when knowlton is trying to pin her down on whether someone could have passed by her with her seeing, at some point she says, "If there was anyone to go."

and about why she did not see bridget:  "i might have seen her and not know it."  and again about where was bridget:  "i know where i was."

when he makes her go over her conversation with abby, i get the sense that she's almost rolling her eyes about it.

she really sounds like she is describing (through an air of detachment) one of the most boring mornings of her life.  i think this is an oddity that most authors have not known what to make of.

it took me a long time to make any sense of her barn story.  in particular the drawn out part about sinkers/lines and if and where, etc.  don't you think the word is "irrelevancy" (how she deals with the pressure is to lead him down a deadend street).  as it turns out, this business about sinkers and lines "at the farm" has nothing whatever to do with this trip she's planning.  isn't this the same tactic she's using when she says "she had given me some pillow cases to make" -- when being asked about what abby might do in the guest room?

oh, here's another.  she likes the statement, "that is all."  no big deal, nothing of import?

i don't mean to find meaning where there isn't, but in looking for attitude, we have to let doors of possibility open, don't you agree?

i've tried some questions that are like exercises to try to get into the reality of this:
such as -- she picks up 3 pears from the ground, does not eat them in the shade, she carries them up to the loft (watch the physical logistics:  she holds 3 in one hand; 2 in one, 1  in the other?.  going up the stairs,  does she touch a bannister?  does she stick the pears down her bosom?  does she put two down on a dusty surface while she eats one?  she may eat them at first or last; if last, she must do something with the things while she goes through the box.  see what i mean?  i'm picking--but only at a for-certain physical reality that must have been noticeably awkward.  yet not a word about it--she doesn't think about this.)  see what i'm doing?  it's not for "evidence-gathering" as we usually think about it -- i'm trying to get AT HER MIND.  my point about the pears is that it is an irritating thing to do as opposed to an easy absent-minded type thing to do.  (this is a way of "proving" she's lying?)  and that chip she says she picked up -- that still bugs me -- i don't care so much "what" the chip is as i am about "why" she says it.  she doesn't say she did not find a suitable sinker.  she says she picked up "nothing" but a piece of a chip.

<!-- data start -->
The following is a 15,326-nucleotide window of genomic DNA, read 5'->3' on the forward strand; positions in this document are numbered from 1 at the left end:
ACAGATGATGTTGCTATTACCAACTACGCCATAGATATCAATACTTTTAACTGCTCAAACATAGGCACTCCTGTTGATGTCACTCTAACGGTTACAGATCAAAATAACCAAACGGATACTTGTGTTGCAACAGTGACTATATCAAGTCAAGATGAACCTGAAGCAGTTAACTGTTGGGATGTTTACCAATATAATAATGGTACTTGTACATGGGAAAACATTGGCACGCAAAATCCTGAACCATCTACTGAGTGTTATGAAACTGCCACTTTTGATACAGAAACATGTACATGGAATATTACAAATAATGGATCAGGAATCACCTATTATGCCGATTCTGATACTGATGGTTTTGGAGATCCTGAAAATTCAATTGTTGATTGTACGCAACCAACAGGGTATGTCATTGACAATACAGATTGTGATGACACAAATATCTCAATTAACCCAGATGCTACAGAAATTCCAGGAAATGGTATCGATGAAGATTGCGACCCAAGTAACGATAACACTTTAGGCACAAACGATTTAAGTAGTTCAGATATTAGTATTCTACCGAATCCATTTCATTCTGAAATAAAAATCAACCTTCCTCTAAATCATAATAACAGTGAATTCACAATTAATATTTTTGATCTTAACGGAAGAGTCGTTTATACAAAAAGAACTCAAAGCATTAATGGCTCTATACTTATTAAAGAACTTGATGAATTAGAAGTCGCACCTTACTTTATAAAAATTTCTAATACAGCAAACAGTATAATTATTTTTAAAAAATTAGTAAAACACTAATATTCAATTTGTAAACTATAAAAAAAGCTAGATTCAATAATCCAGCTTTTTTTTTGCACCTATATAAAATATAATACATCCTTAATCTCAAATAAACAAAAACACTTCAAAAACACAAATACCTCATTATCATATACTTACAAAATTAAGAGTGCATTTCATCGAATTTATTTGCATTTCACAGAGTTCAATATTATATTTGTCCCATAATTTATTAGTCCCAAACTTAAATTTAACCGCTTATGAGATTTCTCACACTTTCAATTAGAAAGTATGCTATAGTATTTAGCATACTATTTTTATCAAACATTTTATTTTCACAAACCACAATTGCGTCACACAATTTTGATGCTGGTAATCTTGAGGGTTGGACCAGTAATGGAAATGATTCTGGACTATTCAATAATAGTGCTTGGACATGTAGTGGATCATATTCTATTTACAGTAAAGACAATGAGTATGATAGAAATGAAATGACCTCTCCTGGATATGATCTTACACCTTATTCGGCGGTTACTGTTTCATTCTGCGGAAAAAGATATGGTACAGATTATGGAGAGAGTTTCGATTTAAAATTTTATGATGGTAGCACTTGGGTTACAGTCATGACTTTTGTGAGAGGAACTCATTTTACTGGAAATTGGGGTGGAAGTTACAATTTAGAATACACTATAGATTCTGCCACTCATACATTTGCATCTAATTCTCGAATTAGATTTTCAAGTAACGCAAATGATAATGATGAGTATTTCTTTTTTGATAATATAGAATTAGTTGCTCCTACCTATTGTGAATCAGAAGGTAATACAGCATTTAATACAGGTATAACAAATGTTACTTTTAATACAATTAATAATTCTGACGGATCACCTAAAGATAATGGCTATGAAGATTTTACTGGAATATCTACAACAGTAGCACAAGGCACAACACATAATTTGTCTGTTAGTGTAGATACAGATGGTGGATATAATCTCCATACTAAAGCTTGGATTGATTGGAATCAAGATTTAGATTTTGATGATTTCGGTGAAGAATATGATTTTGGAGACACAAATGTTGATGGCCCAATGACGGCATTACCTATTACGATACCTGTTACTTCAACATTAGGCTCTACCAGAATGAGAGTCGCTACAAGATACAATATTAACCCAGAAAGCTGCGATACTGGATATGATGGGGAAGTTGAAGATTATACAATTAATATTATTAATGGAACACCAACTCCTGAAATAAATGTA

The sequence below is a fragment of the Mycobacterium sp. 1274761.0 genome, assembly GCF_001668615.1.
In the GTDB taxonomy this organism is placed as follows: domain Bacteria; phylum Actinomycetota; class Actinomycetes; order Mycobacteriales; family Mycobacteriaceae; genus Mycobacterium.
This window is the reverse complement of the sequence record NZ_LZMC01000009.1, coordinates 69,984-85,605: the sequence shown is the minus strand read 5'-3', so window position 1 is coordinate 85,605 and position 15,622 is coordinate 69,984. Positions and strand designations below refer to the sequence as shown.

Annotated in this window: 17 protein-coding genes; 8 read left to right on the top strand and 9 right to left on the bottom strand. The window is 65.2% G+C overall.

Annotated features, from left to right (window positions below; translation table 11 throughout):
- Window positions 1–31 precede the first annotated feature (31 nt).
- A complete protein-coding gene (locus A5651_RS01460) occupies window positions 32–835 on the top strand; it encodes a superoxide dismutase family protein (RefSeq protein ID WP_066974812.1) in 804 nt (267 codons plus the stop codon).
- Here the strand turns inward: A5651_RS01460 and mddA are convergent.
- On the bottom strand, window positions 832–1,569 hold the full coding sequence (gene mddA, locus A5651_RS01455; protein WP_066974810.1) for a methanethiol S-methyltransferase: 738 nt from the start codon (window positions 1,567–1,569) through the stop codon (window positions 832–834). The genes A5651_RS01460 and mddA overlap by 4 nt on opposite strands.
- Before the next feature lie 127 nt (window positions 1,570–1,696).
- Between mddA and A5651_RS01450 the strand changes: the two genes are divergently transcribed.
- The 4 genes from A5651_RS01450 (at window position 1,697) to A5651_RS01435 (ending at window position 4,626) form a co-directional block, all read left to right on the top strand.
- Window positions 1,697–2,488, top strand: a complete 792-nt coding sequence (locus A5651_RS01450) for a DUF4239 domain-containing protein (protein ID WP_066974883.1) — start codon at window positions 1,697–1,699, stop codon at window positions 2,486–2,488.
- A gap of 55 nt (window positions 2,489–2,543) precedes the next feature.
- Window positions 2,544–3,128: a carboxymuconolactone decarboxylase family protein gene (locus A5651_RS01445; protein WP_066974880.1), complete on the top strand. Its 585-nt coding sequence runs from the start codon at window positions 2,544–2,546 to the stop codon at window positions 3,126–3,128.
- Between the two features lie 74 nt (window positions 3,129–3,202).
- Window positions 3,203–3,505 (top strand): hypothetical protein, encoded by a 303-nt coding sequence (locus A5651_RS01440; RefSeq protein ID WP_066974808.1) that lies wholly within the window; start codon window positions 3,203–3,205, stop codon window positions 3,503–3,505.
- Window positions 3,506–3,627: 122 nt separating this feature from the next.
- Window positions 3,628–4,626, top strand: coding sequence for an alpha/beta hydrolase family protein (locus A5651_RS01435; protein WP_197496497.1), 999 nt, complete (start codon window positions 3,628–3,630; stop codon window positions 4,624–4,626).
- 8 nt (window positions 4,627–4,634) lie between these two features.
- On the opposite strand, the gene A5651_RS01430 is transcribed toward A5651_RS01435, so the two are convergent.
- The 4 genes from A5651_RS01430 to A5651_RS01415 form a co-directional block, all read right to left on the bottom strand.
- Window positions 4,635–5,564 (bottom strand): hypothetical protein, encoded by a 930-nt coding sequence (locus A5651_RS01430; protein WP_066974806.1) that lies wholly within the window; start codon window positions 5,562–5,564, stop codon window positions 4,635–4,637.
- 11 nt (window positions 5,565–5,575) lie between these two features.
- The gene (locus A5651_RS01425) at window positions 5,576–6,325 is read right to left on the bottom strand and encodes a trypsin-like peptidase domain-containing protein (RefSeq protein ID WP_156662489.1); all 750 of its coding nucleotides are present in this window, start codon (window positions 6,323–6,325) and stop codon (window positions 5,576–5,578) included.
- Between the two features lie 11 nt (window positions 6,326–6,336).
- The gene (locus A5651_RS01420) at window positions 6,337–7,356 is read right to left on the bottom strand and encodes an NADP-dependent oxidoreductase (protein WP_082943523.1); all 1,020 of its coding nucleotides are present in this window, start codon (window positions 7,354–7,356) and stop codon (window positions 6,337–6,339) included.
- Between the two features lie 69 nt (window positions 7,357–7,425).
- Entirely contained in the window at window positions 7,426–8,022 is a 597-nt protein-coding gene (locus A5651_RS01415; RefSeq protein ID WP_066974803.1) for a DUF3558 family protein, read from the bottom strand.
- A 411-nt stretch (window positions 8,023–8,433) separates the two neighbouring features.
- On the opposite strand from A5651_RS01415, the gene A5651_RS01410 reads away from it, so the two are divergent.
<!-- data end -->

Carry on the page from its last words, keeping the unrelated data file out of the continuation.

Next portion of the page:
nothing:  that is all.

that magazine she says she read -- if she did, she must remember something of the subject matter of it -- why not mention it?

i've rambled, but this is my favorite part -- lizzie's own words.

77. "Re: Diagnose Lizzie?"
Posted by Susan on Oct-2nd-03 at 10:04 PM
In response to Message #73.

Yes, I'm up for attempting to diagnose Emma, or at least try to figure her out some.  If Emma wasn't in on the original plan, I'm sure she figured it out along the way, she was like Lizzie's true mother.  What mother doesn't know their child that well to tell when they are lying, etc.?

Lizzie may have had Emma wrapped around her little finger being the spoiled baby of the family, but, Emma was Lizzie's mother figure and as that I think she held a certain amount of control and power.  I think Lizzie would have been devastated if Emma witheld her love or gave Lizzie the silent treatment or such.  From Emma's own words, she was the one who had the biggest problem with Abby, can't you just see her poisoning Lizzie's mind against Abby and Andrew?  Sitting with Lizzie in her bed at night and whispering horrible things to her while throwing in the she had promised their mother to look out for Lizzie and that is what she was doing now.  I don't know if Lizzie would have known if she was coming or going with that kind of thing going on?  Lizzie may have been the one that was loudest to contest her rights, but, I think Emma may have been the one to manipulate Lizzie to do so.  I have to wonder if Emma didn't actually in some way create a monster and push Lizzie into murdering their parents only to realize what she had caused at too late a time? 

78. "Re: Diagnose Lizzie?"
Posted by Robert Harry on Oct-2nd-03 at 10:33 PM
In response to Message #76.